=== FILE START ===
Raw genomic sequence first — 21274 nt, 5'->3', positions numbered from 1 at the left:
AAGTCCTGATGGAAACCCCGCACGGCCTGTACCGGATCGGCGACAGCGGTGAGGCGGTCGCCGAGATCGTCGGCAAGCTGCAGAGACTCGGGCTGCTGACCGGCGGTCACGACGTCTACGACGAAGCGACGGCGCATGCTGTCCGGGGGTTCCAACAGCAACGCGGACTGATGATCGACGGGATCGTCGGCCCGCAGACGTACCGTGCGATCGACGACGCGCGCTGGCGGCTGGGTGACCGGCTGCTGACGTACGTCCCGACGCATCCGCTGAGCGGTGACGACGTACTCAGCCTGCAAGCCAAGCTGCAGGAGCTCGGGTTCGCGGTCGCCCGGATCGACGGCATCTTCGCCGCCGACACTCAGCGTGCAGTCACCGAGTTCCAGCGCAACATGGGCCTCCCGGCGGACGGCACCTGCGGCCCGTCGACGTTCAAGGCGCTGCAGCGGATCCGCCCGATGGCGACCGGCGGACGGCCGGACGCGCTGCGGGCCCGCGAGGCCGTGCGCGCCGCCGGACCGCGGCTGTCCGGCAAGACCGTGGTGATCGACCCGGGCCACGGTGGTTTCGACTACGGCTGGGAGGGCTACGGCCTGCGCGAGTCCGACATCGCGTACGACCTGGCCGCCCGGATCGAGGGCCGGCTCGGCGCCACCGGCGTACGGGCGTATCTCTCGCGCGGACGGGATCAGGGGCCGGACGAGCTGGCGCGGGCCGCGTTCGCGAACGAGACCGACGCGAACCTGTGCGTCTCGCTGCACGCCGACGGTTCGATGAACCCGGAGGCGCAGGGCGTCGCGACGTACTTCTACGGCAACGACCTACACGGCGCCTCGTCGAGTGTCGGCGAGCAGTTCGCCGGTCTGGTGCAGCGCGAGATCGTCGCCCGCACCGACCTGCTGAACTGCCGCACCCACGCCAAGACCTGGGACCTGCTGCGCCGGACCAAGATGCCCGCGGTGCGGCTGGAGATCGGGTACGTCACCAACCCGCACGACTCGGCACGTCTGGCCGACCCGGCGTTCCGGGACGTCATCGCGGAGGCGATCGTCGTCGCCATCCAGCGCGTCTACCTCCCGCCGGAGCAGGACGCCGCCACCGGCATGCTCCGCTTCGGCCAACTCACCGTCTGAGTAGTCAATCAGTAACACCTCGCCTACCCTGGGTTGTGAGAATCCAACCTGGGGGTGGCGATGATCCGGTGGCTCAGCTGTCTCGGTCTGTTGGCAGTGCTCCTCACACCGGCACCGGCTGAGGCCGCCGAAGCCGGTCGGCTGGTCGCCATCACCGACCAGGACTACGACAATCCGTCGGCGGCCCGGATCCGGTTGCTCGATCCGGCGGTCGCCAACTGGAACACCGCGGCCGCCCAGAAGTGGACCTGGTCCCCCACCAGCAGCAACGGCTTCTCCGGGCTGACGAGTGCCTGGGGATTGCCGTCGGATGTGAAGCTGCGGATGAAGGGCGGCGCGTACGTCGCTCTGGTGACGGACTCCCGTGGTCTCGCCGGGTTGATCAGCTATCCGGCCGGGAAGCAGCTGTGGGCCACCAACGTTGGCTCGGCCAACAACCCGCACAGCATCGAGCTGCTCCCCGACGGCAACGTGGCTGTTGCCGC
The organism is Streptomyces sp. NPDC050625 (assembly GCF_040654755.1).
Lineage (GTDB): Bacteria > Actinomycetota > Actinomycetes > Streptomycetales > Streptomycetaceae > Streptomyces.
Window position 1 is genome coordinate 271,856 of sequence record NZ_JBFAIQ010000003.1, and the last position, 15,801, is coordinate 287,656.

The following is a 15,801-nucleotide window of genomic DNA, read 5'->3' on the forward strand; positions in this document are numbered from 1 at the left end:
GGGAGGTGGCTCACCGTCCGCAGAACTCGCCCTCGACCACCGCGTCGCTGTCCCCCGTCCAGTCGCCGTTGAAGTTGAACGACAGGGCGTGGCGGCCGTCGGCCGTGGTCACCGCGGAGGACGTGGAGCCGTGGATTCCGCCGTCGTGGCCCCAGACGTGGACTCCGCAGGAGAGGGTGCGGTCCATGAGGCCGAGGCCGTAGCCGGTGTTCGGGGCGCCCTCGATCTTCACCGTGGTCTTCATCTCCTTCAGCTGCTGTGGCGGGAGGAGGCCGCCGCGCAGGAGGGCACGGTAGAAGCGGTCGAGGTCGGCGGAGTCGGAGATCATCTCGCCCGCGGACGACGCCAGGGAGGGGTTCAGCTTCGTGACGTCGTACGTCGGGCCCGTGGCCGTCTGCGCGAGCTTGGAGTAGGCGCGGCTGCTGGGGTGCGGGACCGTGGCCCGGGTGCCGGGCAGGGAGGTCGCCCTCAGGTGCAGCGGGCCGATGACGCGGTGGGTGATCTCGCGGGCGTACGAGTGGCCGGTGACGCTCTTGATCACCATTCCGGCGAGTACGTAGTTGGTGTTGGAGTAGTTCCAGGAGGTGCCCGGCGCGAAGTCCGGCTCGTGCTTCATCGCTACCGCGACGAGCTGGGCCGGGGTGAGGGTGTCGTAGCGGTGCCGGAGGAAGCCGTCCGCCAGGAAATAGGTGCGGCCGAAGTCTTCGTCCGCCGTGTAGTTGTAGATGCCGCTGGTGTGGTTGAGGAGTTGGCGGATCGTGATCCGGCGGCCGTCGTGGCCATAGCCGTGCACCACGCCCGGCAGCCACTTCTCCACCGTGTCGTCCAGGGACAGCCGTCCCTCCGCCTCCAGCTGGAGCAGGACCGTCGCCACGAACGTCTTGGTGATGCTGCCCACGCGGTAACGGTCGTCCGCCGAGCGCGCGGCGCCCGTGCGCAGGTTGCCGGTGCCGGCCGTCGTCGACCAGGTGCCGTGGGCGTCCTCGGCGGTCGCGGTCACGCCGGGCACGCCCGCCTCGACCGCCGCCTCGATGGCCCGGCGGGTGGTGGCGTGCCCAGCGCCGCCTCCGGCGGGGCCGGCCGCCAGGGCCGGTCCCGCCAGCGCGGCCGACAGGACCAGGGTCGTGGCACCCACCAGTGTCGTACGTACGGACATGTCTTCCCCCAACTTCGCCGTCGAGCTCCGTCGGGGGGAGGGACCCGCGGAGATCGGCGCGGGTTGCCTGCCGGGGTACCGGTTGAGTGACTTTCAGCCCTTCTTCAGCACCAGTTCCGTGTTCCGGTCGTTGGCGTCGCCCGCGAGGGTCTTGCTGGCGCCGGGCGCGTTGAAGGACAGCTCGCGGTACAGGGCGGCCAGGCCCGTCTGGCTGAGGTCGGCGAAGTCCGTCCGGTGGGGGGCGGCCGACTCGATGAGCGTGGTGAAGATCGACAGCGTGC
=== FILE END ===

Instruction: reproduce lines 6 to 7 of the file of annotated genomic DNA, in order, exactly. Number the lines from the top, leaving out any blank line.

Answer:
The following is a 15,801-nucleotide window of genomic DNA, read 5'->3' on the forward strand; positions in this document are numbered from 1 at the left end:
GGGAGGTGGCTCACCGTCCGCAGAACTCGCCCTCGACCACCGCGTCGCTGTCCCCCGTCCAGTCGCCGTTGAAGTTGAACGACAGGGCGTGGCGGCCGTCGGCCGTGGTCACCGCGGAGGACGTGGAGCCGTGGATTCCGCCGTCGTGGCCCCAGACGTGGACTCCGCAGGAGAGGGTGCGGTCCATGAGGCCGAGGCCGTAGCCGGTGTTCGGGGCGCCCTCGATCTTCACCGTGGTCTTCATCTCCTTCAGCTGCTGTGGCGGGAGGAGGCCGCCGCGCAGGAGGGCACGGTAGAAGCGGTCGAGGTCGGCGGAGTCGGAGATCATCTCGCCCGCGGACGACGCCAGGGAGGGGTTCAGCTTCGTGACGTCGTACGTCGGGCCCGTGGCCGTCTGCGCGAGCTTGGAGTAGGCGCGGCTGCTGGGGTGCGGGACCGTGGCCCGGGTGCCGGGCAGGGAGGTCGCCCTCAGGTGCAGCGGGCCGATGACGCGGTGGGTGATCTCGCGGGCGTACGAGTGGCCGGTGACGCTCTTGATCACCATTCCGGCGAGTACGTAGTTGGTGTTGGAGTAGTTCCAGGAGGTGCCCGGCGCGAAGTCCGGCTCGTGCTTCATCGCTACCGCGACGAGCTGGGCCGGGGTGAGGGTGTCGTAGCGGTGCCGGAGGAAGCCGTCCGCCAGGAAATAGGTGCGGCCGAAGTCTTCGTCCGCCGTGTAGTTGTAGATGCCGCTGGTGTGGTTGAGGAGTTGGCGGATCGTGATCCGGCGGCCGTCGTGGCCATAGCCGTGCACCACGCCCGGCAGCCACTTCTCCACCGTGTCGTCCAGGGACAGCCGTCCCTCCGCCTCCAGCTGGAGCAGGACCGTCGCCACGAACGTCTTGGTGATGCTGCCCACGCGGTAACGGTCGTCCGCCGAGCGCGCGGCGCCCGTGCGCAGGTTGCCGGTGCCGGCCGTCGTCGACCAGGTGCCGTGGGCGTCCTCGGCGGTCGCGGTCACGCCGGGCACGCCCGCCTCGACCGCCGCCTCGATGGCCCGGCGGGTGGTGGCGTGCCCAGCGCCGCCTCCGGCGGGGCCGGCCGCCAGGGCCGGTCCCGCCAGCGCGGCCGACAGGACCAGGGTCGTGGCACCCACCAGTGTCGTACGTACGGACATGTCTTCCCCCAACTTCGCCGTCGAGCTCCGTCGGGGGGAGGGACCCGCGGAGATCGGCGCGGGTTGCCTGCCGGGGTACCGGTTGAGTGACTTTCAGCCCTTCTTCAGCACCAGTTCCGTGTTCCGGTCGTTGGCGTCGCCCGCGAGGGTCTTGCTGGCGCCGGGCGCGTTGAAGGACAGCTCGCGGTACAGGGCGGCCAGGCCCGTCTGGCTGAGGTCGGCGAAGTCCGTCCGGTGGGGGGCGGCCGACTCGATGAGCGTGGTGAAGATCGACAGCGTGC